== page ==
Good And Bad, I Defined These Terms, Quite Clear No Doubt Somehow: Neuroimaging And Competency To Be Executed After Panetti, Michael L. Perlin Jan 2010

Good And Bad, I Defined These Terms, Quite Clear No Doubt Somehow: Neuroimaging And Competency To Be Executed After Panetti, Michael L. Perlin

Articles & Chapters

There has been little consideration, in either the caselaw or the scholarly literature, of the potential impact of neuroimaging on cases assessing whether a seriously mentally disabled death row defendant is competent to be executed. The Supreme Court's 2007 decision in Panetti v. Quarterman significantly expanded its jurisprudence by ruling that such a defendant had a constitutional right to make a showing that his mental illness "obstruct[ed] a rational understanding of the State's reason for his execution." This article considers the impact of neuroimaging testimony on post-Panetti competency determination hearings, and looks at multiple questions of admissibility of evidence, adequacy …


The Power Of Priming In Legal Advocacy: Using The Science Of First Impressions To Persuade The Reader, Kathryn M. Stanchi Jan 2010

The Power Of Priming In Legal Advocacy: Using The Science Of First Impressions To Persuade The Reader, Kathryn M. Stanchi

Scholarly Works

The contribution of this Article is the synthesis of legal advocacy and the psychological studies of priming. It shows advocates how priming can help them make better strategic decisions in their briefs and gives specific examples of different ways to use priming in persuasive writing. Part I defines the basic concept of priming and gives examples of different ways that priming works. Part II begins the application of the priming studies to law. The focus of Part II is on priming the reader's emotional response through theme and story. It also examines how emotions can impact decision making in unexpected …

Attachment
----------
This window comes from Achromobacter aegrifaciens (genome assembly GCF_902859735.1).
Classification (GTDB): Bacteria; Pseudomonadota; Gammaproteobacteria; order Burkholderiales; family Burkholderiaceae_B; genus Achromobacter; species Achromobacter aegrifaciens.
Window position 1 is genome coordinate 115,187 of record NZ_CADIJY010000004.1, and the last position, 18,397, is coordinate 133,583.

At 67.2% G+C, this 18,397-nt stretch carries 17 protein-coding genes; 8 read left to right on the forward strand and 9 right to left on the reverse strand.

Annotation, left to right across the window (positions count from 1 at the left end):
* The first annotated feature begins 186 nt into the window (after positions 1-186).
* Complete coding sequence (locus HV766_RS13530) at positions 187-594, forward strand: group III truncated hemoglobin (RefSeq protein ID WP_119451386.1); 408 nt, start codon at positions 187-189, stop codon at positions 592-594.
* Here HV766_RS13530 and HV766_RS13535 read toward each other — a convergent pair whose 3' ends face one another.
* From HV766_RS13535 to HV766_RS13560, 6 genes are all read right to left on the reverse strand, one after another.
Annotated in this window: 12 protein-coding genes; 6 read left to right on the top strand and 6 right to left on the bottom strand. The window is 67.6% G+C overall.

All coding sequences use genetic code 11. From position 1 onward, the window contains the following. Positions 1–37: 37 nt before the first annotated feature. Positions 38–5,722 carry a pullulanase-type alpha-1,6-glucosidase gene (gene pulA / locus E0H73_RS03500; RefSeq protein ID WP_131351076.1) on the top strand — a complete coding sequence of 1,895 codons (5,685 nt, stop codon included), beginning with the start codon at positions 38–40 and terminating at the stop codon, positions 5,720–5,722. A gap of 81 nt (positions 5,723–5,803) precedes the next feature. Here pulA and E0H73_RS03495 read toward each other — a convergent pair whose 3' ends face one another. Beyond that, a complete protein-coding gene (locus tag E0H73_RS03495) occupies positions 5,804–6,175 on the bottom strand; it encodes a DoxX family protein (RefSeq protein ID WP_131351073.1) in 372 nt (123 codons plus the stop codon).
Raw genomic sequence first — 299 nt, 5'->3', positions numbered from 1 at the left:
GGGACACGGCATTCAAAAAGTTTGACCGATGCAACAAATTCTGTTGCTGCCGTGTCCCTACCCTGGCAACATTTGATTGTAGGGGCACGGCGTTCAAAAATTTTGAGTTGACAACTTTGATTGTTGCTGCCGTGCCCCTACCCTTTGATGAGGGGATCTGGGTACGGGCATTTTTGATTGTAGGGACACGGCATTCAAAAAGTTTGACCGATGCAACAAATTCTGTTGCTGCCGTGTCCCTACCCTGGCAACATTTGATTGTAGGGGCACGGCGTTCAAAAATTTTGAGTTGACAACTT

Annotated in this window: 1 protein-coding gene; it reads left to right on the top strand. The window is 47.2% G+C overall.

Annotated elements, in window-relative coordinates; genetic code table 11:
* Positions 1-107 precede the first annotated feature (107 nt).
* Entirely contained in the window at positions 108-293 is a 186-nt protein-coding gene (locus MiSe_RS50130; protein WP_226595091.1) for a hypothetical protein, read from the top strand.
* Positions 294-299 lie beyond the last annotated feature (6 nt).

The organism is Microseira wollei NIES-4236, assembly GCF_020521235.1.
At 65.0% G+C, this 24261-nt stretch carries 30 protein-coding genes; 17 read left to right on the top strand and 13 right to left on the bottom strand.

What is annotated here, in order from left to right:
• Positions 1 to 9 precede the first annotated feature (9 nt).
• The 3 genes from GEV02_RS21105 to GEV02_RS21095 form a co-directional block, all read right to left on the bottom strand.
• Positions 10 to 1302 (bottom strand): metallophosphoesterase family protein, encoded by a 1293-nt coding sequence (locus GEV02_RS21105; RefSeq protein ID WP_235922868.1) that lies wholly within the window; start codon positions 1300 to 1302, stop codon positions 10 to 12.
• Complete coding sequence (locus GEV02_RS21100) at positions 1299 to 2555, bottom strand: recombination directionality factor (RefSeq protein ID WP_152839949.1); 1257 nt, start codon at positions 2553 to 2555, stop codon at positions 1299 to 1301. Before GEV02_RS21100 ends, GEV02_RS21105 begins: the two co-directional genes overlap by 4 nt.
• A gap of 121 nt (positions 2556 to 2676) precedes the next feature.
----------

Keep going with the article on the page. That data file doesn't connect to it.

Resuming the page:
The Politics And Psychology Of Gasoline Taxes: An Empirical Study, Shi-Ling Hsu Jan 2010

The Politics And Psychology Of Gasoline Taxes: An Empirical Study, Shi-Ling Hsu

Scholarly Publications

Economists are beginning to form a consensus that a carbon tax is the most effective and cost-effective way to reduce global greenhouse gas emissions. The insight of economists and other policy analysts is that, in the greenhouse gas context, the design of cap-and-trade programs creates so many opportunities for rent-seeking that they may not be very cost-effective, and may not reduce greenhouse gas emissions at all. Carbon tax proposals are appealing because they are so simple and sensible that rent-seeking would have to be very audacious to succeed.

Carbon tax proposals, however, have divided economists from almost everybody else. In …


They Keep It All Hid: The Ghettoization Of Mental Disability Law And Its Implications For Legal Education, Michael L. Perlin Jan 2010

They Keep It All Hid: The Ghettoization Of Mental Disability Law And Its Implications For Legal Education, Michael L. Perlin

Articles & Chapters

The Supreme Court has, since 1972, decided more than fifty cases involving persons with mental disabilities, a docket spanning virtually every aspect of constitutional law and criminal procedure. These cases have dealt with the substantive and procedural limitations on the commitment power, the conditions of confinement in psychiatric institutions, the application of the Americans with Disabilities Act to persons institutionalized because of mental illness, the substantive and procedural aspects of the criminal incompetency inquiry and the insanity defense, the relationship between mental disability and sexually violent predator laws, and all aspects of the death penalty. Thousands of cases have been …


Using Mindfulness Practice To Work With Emotions, Deborah Calloway Jan 2010

Using Mindfulness Practice To Work With Emotions, Deborah Calloway

Faculty Articles and Papers

No abstract provided.